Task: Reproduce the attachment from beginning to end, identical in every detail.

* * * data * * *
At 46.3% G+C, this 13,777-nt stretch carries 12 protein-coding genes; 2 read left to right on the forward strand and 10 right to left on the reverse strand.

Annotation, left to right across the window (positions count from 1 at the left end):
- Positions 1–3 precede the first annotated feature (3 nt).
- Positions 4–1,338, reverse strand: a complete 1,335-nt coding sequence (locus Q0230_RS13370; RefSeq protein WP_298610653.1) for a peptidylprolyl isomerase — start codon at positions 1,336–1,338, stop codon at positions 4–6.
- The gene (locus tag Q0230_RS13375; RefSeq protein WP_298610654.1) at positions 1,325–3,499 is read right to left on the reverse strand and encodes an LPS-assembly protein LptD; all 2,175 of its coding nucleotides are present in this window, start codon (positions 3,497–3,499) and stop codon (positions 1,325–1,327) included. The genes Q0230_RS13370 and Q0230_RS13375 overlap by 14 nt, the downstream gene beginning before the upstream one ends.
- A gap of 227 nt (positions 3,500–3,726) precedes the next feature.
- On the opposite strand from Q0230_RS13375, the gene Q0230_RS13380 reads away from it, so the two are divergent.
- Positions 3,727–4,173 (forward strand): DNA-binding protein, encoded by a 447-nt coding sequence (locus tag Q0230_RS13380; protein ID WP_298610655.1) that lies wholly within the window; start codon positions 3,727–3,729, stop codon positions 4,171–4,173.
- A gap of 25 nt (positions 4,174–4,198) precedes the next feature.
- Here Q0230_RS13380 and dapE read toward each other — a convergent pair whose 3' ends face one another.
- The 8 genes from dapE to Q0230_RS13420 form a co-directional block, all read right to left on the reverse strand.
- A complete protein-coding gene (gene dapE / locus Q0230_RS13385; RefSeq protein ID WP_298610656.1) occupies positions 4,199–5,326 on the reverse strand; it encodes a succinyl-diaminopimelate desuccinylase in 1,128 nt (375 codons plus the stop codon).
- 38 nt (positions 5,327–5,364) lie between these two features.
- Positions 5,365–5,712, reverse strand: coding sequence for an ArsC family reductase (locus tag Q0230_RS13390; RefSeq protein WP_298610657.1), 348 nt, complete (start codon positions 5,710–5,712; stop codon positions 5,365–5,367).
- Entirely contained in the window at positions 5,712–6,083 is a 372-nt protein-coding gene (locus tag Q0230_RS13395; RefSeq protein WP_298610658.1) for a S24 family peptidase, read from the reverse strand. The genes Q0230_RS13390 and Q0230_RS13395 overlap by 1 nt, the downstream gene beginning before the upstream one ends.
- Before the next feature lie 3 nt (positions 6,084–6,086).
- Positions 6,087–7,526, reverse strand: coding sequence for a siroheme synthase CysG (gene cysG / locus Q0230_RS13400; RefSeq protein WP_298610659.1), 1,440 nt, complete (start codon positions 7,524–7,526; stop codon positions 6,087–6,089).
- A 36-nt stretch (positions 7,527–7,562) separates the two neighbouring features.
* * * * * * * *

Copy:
At 46.3% G+C, this 13,777-nt stretch carries 12 protein-coding genes; 2 read left to right on the forward strand and 10 right to left on the reverse strand.

Annotation, left to right across the window (positions count from 1 at the left end):
- Positions 1–3 precede the first annotated feature (3 nt).
- Positions 4–1,338, reverse strand: a complete 1,335-nt coding sequence (locus Q0230_RS13370; RefSeq protein WP_298610653.1) for a peptidylprolyl isomerase — start codon at positions 1,336–1,338, stop codon at positions 4–6.
- The gene (locus tag Q0230_RS13375; RefSeq protein WP_298610654.1) at positions 1,325–3,499 is read right to left on the reverse strand and encodes an LPS-assembly protein LptD; all 2,175 of its coding nucleotides are present in this window, start codon (positions 3,497–3,499) and stop codon (positions 1,325–1,327) included. The genes Q0230_RS13370 and Q0230_RS13375 overlap by 14 nt, the downstream gene beginning before the upstream one ends.
- A gap of 227 nt (positions 3,500–3,726) precedes the next feature.
- On the opposite strand from Q0230_RS13375, the gene Q0230_RS13380 reads away from it, so the two are divergent.
- Positions 3,727–4,173 (forward strand): DNA-binding protein, encoded by a 447-nt coding sequence (locus tag Q0230_RS13380; protein ID WP_298610655.1) that lies wholly within the window; start codon positions 3,727–3,729, stop codon positions 4,171–4,173.
- A gap of 25 nt (positions 4,174–4,198) precedes the next feature.
- Here Q0230_RS13380 and dapE read toward each other — a convergent pair whose 3' ends face one another.
- The 8 genes from dapE to Q0230_RS13420 form a co-directional block, all read right to left on the reverse strand.
- A complete protein-coding gene (gene dapE / locus Q0230_RS13385; RefSeq protein ID WP_298610656.1) occupies positions 4,199–5,326 on the reverse strand; it encodes a succinyl-diaminopimelate desuccinylase in 1,128 nt (375 codons plus the stop codon).
- 38 nt (positions 5,327–5,364) lie between these two features.
- Positions 5,365–5,712, reverse strand: coding sequence for an ArsC family reductase (locus tag Q0230_RS13390; RefSeq protein WP_298610657.1), 348 nt, complete (start codon positions 5,710–5,712; stop codon positions 5,365–5,367).
- Entirely contained in the window at positions 5,712–6,083 is a 372-nt protein-coding gene (locus tag Q0230_RS13395; RefSeq protein WP_298610658.1) for a S24 family peptidase, read from the reverse strand. The genes Q0230_RS13390 and Q0230_RS13395 overlap by 1 nt, the downstream gene beginning before the upstream one ends.
- Before the next feature lie 3 nt (positions 6,084–6,086).
- Positions 6,087–7,526, reverse strand: coding sequence for a siroheme synthase CysG (gene cysG / locus Q0230_RS13400; RefSeq protein WP_298610659.1), 1,440 nt, complete (start codon positions 7,524–7,526; stop codon positions 6,087–6,089).
- A 36-nt stretch (positions 7,527–7,562) separates the two neighbouring features.